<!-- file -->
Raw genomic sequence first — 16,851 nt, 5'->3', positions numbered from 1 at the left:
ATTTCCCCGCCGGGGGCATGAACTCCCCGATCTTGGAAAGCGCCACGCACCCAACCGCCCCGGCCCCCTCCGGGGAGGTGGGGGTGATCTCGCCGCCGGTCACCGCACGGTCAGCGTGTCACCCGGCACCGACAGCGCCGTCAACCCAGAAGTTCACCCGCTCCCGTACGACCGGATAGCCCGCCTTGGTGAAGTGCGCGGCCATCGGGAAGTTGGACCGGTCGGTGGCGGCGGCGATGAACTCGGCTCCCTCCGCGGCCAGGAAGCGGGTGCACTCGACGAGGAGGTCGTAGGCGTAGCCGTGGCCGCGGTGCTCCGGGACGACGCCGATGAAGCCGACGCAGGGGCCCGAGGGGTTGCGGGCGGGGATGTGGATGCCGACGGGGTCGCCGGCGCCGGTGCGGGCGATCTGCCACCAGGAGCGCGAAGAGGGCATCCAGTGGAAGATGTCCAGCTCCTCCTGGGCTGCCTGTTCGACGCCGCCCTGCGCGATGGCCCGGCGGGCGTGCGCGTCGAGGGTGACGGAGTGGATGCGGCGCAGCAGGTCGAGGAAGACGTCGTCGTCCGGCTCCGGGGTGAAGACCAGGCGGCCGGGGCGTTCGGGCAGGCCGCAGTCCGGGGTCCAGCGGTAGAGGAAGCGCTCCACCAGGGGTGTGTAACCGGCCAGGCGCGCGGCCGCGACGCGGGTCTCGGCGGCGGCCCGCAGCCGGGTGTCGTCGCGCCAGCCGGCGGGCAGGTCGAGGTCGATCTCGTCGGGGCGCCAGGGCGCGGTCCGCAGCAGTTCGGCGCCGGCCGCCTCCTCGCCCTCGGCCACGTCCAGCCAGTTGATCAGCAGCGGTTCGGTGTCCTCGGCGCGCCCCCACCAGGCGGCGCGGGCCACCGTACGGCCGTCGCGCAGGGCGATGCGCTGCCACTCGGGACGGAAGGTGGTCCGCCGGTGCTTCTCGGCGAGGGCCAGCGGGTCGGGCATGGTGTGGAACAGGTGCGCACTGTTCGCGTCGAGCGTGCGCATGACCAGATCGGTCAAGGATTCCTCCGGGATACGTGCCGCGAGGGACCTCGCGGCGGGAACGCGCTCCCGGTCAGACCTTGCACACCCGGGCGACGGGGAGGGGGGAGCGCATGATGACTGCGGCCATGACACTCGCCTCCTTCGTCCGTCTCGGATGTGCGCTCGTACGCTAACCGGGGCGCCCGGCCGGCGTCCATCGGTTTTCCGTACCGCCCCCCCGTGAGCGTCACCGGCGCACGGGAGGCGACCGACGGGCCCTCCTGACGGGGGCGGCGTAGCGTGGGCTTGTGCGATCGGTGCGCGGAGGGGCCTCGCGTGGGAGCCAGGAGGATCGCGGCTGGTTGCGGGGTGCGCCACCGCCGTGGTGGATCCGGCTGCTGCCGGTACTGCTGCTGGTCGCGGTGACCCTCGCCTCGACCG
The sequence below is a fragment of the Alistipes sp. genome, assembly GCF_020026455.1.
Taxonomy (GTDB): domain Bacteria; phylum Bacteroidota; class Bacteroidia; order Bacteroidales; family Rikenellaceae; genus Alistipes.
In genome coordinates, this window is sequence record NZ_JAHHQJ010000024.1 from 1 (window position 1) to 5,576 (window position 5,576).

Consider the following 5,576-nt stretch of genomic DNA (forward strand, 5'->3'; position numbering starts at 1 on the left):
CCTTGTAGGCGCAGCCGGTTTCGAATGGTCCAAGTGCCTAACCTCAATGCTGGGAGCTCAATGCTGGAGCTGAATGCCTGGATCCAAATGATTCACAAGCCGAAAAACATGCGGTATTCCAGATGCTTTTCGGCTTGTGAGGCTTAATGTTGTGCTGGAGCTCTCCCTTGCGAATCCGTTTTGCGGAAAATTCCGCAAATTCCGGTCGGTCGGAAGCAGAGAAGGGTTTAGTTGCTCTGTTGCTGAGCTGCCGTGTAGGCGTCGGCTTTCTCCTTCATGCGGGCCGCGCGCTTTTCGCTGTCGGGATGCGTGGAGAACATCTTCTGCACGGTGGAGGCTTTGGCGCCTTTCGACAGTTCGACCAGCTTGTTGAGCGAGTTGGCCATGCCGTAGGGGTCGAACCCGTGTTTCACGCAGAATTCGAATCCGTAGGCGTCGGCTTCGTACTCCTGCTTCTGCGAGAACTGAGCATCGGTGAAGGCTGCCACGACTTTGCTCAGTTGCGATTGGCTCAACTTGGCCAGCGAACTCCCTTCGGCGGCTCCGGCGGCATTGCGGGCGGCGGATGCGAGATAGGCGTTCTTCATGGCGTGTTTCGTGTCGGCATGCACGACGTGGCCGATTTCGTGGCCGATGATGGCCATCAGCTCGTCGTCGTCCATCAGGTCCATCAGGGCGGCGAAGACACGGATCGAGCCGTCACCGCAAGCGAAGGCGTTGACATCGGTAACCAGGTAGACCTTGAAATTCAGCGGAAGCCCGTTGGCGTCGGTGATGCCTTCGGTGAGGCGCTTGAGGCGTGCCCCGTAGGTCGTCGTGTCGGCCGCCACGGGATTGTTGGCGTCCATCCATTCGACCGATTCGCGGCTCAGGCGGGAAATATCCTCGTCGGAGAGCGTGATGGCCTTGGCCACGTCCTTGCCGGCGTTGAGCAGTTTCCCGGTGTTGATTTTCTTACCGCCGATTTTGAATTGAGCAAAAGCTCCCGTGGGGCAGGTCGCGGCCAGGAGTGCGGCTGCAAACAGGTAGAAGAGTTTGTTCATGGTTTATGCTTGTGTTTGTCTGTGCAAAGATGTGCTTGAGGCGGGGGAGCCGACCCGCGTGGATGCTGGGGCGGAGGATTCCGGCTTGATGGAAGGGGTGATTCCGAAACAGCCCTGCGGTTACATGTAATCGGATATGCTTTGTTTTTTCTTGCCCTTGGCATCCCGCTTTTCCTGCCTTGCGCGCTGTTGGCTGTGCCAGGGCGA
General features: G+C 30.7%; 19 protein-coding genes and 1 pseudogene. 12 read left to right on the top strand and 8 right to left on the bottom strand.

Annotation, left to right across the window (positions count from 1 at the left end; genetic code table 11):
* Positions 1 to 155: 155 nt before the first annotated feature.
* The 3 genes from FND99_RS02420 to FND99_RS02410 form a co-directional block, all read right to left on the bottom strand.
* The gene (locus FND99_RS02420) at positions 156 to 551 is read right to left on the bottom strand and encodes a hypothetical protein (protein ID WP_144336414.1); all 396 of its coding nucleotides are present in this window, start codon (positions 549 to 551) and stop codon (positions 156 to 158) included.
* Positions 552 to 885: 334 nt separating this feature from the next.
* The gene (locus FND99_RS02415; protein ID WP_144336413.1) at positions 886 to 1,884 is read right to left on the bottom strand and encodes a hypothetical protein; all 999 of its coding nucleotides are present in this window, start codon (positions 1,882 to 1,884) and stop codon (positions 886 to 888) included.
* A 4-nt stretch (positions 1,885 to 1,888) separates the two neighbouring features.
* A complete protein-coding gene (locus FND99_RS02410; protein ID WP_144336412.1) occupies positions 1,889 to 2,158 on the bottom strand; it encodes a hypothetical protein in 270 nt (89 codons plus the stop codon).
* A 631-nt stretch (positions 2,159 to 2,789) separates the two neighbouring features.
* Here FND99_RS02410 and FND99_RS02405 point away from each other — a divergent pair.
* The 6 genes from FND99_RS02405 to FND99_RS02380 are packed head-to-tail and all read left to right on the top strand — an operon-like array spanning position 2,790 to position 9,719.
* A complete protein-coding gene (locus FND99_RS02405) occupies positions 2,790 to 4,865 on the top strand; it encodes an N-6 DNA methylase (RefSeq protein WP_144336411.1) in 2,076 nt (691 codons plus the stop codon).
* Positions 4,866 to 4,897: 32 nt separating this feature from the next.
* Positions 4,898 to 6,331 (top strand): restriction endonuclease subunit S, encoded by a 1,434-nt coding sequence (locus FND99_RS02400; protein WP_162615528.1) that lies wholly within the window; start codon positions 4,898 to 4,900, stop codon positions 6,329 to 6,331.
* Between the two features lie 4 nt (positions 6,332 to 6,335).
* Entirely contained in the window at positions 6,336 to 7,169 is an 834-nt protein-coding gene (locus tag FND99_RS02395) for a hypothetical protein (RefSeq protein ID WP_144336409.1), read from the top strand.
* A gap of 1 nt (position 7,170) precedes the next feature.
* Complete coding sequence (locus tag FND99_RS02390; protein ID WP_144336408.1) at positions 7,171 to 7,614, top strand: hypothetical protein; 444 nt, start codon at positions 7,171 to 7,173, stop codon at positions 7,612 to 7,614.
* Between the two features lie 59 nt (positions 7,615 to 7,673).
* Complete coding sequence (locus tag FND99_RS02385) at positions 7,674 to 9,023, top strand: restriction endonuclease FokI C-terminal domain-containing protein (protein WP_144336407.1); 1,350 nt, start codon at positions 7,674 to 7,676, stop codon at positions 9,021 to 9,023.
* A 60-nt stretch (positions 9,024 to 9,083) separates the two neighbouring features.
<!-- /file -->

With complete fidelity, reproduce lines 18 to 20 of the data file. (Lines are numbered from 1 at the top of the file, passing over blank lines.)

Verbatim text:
* Here FND99_RS02410 and FND99_RS02405 point away from each other — a divergent pair.
* The 6 genes from FND99_RS02405 to FND99_RS02380 are packed head-to-tail and all read left to right on the top strand — an operon-like array spanning position 2,790 to position 9,719.
* A complete protein-coding gene (locus FND99_RS02405) occupies positions 2,790 to 4,865 on the top strand; it encodes an N-6 DNA methylase (RefSeq protein WP_144336411.1) in 2,076 nt (691 codons plus the stop codon).